Nation STATion: Ortiz slump redux

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Nation STATion: Ortiz slump redux

By Bill Chuck
Special to CSNNE.com

When you look at David Ortiz numbers this season, you feel pretty good right? Hes hitting .288 with 20 homers and 68 RBI.

Well, maybe Im a glass half-empty guy. Because Ive been looking at his numbers and Ill be honest, Im feeling pretty queasy.

You see, entering play on June 14, Big Papi was hitting .325, with 17 homers and 43 RBI. Since that June 14 date, the Red Sox have visited the foreign National League lands, took a break for the All-Star Game (where we watched Papi participate in the Home Run Derby), and then saw Ortiz suspended for three games after his trot to first base on a routine fly ball created a mini-brawl between two big men. And over his last 39 games, of which he has started 33, David Ortiz is 28-for-127, which comes to .220 average. He has hit 3 homers and driven home 25. His 25 RBI total is inflated by a pair of games against an impotent Kansas City Royals staff when, in back-to-back games, Ortiz drove home nine of the 25 Red Sox runs. He has walked 24 times, whiffed 24 times and grounded into 8 double plays.

When he started the 2010 so slowly, fans were saying that Ortiz was too old. In spite of all the hand wringing, he still started better and hit better last year than he has over his last 39 games, when he is actually older than he was last year. Over those first 39 games last year, Ortiz hit .272 with 11 homers and 31 RBI, walking 17 times and striking out 45 times. His OPS through 39 games last year was .929, about 200 points higher than it has been over the past 39 games this year.

Early last season, fans were truly questioning whether the Sox should pick up Ortiz 12.5 million contract. Obviously, the Red Sox did pick it up, but have you given thought as to what really was the cost of that contract? At the time the Sox renewed Ortiz they did not have Adrian Gonzalez, they did not have Carl Crawford, but what they did have were soft expectations for their continuing sellout streak at Fenway, and weaker advertising revenues on NESN. Papi was, and is, the feel-good guy. He is the guy who makes the Nation smile, so when they picked up his option on November 4, it was very much a business decision.

Looking back on the timeline, on November 23 the Tigers signed Victor Martinez and on December 4 the Sox acquired Gonzo. Then within the week, they signed Crawford. Think about the Sox lineup for the next three years if they opted for V-Mart over Ortiz. Ortiz salary for 2012 is just slightly less than the numbers that Victor Martinez was to sign for with the Detroit Tigers. V-Mart is making 13 million this year and next, and 12 million in 2014, when he turns 35 (Ortiz turns 36 in November). But there are significant differences when comparing the two hitters.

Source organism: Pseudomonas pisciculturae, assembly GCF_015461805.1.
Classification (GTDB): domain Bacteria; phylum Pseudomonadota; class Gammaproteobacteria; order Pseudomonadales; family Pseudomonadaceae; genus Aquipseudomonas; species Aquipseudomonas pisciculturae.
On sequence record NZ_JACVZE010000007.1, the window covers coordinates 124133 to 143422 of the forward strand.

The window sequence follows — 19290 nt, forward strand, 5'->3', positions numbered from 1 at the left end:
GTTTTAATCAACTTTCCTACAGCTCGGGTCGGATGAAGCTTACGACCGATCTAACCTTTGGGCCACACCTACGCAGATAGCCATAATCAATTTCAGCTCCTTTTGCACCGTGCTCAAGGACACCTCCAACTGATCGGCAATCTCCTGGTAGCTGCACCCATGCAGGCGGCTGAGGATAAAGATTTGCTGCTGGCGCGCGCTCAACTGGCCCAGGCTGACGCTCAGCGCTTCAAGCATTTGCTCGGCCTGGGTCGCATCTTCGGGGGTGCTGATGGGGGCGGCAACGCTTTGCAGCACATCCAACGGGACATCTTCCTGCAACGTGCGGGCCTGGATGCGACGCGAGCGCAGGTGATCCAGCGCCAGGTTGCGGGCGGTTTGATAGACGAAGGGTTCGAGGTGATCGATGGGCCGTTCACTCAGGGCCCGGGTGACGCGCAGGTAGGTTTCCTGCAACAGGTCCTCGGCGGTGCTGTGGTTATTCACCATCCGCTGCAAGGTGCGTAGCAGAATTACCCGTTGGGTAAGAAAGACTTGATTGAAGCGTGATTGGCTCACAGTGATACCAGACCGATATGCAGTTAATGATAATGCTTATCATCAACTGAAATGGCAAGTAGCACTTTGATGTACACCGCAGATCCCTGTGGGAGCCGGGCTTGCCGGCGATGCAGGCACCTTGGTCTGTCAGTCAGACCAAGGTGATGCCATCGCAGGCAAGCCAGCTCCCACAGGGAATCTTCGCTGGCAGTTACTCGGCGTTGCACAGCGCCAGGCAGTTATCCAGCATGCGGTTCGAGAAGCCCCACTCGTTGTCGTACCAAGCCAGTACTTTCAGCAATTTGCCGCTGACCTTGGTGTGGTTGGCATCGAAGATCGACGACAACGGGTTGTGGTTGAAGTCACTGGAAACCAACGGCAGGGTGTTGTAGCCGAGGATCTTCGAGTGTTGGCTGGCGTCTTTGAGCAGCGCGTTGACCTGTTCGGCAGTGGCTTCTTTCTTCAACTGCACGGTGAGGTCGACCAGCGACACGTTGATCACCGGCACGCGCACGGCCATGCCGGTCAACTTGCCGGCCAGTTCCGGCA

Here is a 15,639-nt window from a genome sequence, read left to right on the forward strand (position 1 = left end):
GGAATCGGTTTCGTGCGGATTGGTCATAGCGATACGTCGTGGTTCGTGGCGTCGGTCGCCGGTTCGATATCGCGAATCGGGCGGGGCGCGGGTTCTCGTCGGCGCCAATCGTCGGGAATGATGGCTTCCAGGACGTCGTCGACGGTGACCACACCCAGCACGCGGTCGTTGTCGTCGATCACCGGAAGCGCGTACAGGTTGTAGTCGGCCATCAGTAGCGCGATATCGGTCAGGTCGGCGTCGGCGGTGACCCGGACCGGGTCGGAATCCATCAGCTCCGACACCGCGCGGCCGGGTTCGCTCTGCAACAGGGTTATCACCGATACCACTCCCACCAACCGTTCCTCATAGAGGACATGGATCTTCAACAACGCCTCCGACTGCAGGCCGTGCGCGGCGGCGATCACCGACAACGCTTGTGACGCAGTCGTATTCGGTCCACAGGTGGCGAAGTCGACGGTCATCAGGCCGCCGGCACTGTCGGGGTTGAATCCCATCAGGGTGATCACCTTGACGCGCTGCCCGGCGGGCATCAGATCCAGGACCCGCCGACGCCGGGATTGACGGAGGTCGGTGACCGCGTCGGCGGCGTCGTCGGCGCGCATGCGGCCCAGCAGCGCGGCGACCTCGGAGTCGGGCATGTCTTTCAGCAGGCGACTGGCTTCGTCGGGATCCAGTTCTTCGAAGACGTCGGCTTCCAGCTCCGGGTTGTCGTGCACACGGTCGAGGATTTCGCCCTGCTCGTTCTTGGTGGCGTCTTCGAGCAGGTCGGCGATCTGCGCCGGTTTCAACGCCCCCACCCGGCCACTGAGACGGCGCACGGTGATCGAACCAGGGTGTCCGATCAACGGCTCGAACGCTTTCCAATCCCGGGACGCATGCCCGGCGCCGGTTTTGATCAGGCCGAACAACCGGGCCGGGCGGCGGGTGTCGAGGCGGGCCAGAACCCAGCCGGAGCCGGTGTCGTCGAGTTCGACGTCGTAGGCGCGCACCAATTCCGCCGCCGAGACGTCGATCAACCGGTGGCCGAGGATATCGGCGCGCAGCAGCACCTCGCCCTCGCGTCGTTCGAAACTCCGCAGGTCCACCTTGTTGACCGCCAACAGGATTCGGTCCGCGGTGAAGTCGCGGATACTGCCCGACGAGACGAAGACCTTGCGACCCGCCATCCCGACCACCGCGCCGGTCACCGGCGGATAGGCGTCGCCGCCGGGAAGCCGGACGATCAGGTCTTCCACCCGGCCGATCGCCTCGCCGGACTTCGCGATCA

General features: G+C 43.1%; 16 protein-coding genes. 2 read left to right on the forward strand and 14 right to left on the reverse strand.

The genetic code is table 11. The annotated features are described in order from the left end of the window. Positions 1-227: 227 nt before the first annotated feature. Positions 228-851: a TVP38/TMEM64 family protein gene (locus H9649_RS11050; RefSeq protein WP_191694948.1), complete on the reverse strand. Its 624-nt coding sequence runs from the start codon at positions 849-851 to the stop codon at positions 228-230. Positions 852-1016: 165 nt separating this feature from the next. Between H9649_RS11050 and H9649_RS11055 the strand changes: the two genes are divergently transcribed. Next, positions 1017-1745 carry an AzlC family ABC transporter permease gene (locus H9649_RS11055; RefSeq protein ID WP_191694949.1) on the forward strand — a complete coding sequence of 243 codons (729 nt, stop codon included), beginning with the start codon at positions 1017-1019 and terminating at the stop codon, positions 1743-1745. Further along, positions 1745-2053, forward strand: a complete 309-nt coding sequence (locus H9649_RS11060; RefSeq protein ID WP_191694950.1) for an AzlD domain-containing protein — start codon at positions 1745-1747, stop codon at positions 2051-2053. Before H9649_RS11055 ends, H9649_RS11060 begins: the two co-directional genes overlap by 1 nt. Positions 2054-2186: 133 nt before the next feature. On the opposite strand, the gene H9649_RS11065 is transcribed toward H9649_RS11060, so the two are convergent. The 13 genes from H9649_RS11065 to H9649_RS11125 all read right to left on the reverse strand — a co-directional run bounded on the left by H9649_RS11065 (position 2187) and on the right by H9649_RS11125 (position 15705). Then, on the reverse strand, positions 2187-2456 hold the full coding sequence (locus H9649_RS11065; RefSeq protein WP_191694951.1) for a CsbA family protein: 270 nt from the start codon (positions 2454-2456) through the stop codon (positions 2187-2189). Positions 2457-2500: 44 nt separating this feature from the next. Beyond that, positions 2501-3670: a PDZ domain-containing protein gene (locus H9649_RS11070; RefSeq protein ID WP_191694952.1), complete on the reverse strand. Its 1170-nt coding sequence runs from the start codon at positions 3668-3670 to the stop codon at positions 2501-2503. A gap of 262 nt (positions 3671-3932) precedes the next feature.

Martinez is hitting .320, with just 6 homers but 63 RBI. But not only is he a switch-hitter, but he can play the field, which Ortiz cant do without the Sox sacrificing defense both in right, when Gonzalez is moved there, and at first when Papi takes Gonzos place. So far this season, V-Mart has been a DH for 62 games (hes hitting .341 in that role), caught 25 games (his .267 is better than either Salty or Tek), and played first for six games (hitting .318 in that small sample).

Yes, David Ortiz is the Sox' top lefty against lefties this season, hitting .330 with 6 homers and 24 RBI, but hes making his dollars to destroy righties, not to go to the opposite field against lefties. And while overall his numbers are .272 with 14 homers and 42 RBI against righties, note that Adrian Gonzalez is hitting .381 with 16 homers and 66 RBI against righties and Jacoby Ellsbury is hitting .347 with 14 homers and 53 RBI against righties. Meanwhile since June 14, righties are destroying Ortiz holding him to a .181 average and no homers. You read that correctly: The last homer David Ortiz has hit off of a righty was June 12.

Point in fact is that Ortiz has really only had one stellar month. In May, Ortiz hit .342 and slammed half of his 20 homers. In June he hit .295 with five homers and it got worse in July when he hit .253 with three homers.

This is not about liking or disliking Big Papi. His infectious smile and fan-friendly presence has been an integral part of the energy of Red Sox Nation. Plus, in the past, his bat has been a threatening force in the lineup. But as we enter the dog days of the 2011 season, we also need to think of the reality of the future. Around the second week in July, Ortiz told the Heralds Michael Silverman that he hoped to receive a two-year contract extension with an option for a third year. If the Sox make it to the World Series, and if the Series goes seven games, Game Seven will take place in the National League city, minus the Designated Hitter, and minus David Ortiz, a condition that Sox fans might need to get used to in the coming years.